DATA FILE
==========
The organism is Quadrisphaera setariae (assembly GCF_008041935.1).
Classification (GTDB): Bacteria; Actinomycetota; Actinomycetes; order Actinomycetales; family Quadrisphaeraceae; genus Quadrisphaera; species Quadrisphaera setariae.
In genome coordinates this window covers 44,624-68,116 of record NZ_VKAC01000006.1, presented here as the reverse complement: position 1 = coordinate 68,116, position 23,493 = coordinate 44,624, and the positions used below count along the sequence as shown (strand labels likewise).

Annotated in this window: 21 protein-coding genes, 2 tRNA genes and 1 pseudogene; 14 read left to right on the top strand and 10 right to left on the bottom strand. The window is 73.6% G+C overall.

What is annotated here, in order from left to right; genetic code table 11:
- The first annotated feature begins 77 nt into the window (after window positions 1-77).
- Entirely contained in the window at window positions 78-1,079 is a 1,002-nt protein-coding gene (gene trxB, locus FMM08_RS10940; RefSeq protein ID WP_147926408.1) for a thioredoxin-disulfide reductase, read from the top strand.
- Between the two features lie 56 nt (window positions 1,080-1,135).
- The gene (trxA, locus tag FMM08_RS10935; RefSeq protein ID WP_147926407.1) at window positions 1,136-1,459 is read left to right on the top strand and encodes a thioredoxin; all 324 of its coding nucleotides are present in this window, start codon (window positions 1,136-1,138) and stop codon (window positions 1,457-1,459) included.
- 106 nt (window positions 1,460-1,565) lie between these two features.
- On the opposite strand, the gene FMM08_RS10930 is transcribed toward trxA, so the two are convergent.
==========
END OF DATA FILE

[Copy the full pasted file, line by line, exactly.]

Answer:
The organism is Quadrisphaera setariae (assembly GCF_008041935.1).
Classification (GTDB): Bacteria; Actinomycetota; Actinomycetes; order Actinomycetales; family Quadrisphaeraceae; genus Quadrisphaera; species Quadrisphaera setariae.
In genome coordinates this window covers 44,624-68,116 of record NZ_VKAC01000006.1, presented here as the reverse complement: position 1 = coordinate 68,116, position 23,493 = coordinate 44,624, and the positions used below count along the sequence as shown (strand labels likewise).

Annotated in this window: 21 protein-coding genes, 2 tRNA genes and 1 pseudogene; 14 read left to right on the top strand and 10 right to left on the bottom strand. The window is 73.6% G+C overall.

What is annotated here, in order from left to right; genetic code table 11:
- The first annotated feature begins 77 nt into the window (after window positions 1-77).
- Entirely contained in the window at window positions 78-1,079 is a 1,002-nt protein-coding gene (gene trxB, locus FMM08_RS10940; RefSeq protein ID WP_147926408.1) for a thioredoxin-disulfide reductase, read from the top strand.
- Between the two features lie 56 nt (window positions 1,080-1,135).
- The gene (trxA, locus tag FMM08_RS10935; RefSeq protein ID WP_147926407.1) at window positions 1,136-1,459 is read left to right on the top strand and encodes a thioredoxin; all 324 of its coding nucleotides are present in this window, start codon (window positions 1,136-1,138) and stop codon (window positions 1,457-1,459) included.
- 106 nt (window positions 1,460-1,565) lie between these two features.
- On the opposite strand, the gene FMM08_RS10930 is transcribed toward trxA, so the two are convergent.